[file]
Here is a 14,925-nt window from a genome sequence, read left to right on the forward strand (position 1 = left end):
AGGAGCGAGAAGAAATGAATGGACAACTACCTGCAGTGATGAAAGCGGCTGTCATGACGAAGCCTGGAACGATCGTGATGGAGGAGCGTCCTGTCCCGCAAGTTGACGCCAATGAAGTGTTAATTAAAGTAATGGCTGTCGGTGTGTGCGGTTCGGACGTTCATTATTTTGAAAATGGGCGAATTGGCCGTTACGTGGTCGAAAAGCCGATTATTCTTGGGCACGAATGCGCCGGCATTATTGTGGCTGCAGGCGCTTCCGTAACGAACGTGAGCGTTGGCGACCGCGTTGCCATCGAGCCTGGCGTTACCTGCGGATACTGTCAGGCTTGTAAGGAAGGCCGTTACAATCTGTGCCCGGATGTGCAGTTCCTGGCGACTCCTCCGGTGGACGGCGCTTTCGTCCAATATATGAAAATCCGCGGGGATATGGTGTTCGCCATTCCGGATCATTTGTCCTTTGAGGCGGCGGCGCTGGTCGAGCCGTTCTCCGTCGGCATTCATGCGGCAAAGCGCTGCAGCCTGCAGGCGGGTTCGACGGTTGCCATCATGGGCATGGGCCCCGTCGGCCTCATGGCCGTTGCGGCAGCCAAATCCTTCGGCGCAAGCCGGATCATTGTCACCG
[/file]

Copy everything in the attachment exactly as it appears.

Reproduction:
Here is a 14,925-nt window from a genome sequence, read left to right on the forward strand (position 1 = left end):
AGGAGCGAGAAGAAATGAATGGACAACTACCTGCAGTGATGAAAGCGGCTGTCATGACGAAGCCTGGAACGATCGTGATGGAGGAGCGTCCTGTCCCGCAAGTTGACGCCAATGAAGTGTTAATTAAAGTAATGGCTGTCGGTGTGTGCGGTTCGGACGTTCATTATTTTGAAAATGGGCGAATTGGCCGTTACGTGGTCGAAAAGCCGATTATTCTTGGGCACGAATGCGCCGGCATTATTGTGGCTGCAGGCGCTTCCGTAACGAACGTGAGCGTTGGCGACCGCGTTGCCATCGAGCCTGGCGTTACCTGCGGATACTGTCAGGCTTGTAAGGAAGGCCGTTACAATCTGTGCCCGGATGTGCAGTTCCTGGCGACTCCTCCGGTGGACGGCGCTTTCGTCCAATATATGAAAATCCGCGGGGATATGGTGTTCGCCATTCCGGATCATTTGTCCTTTGAGGCGGCGGCGCTGGTCGAGCCGTTCTCCGTCGGCATTCATGCGGCAAAGCGCTGCAGCCTGCAGGCGGGTTCGACGGTTGCCATCATGGGCATGGGCCCCGTCGGCCTCATGGCCGTTGCGGCAGCCAAATCCTTCGGCGCAAGCCGGATCATTGTCACCG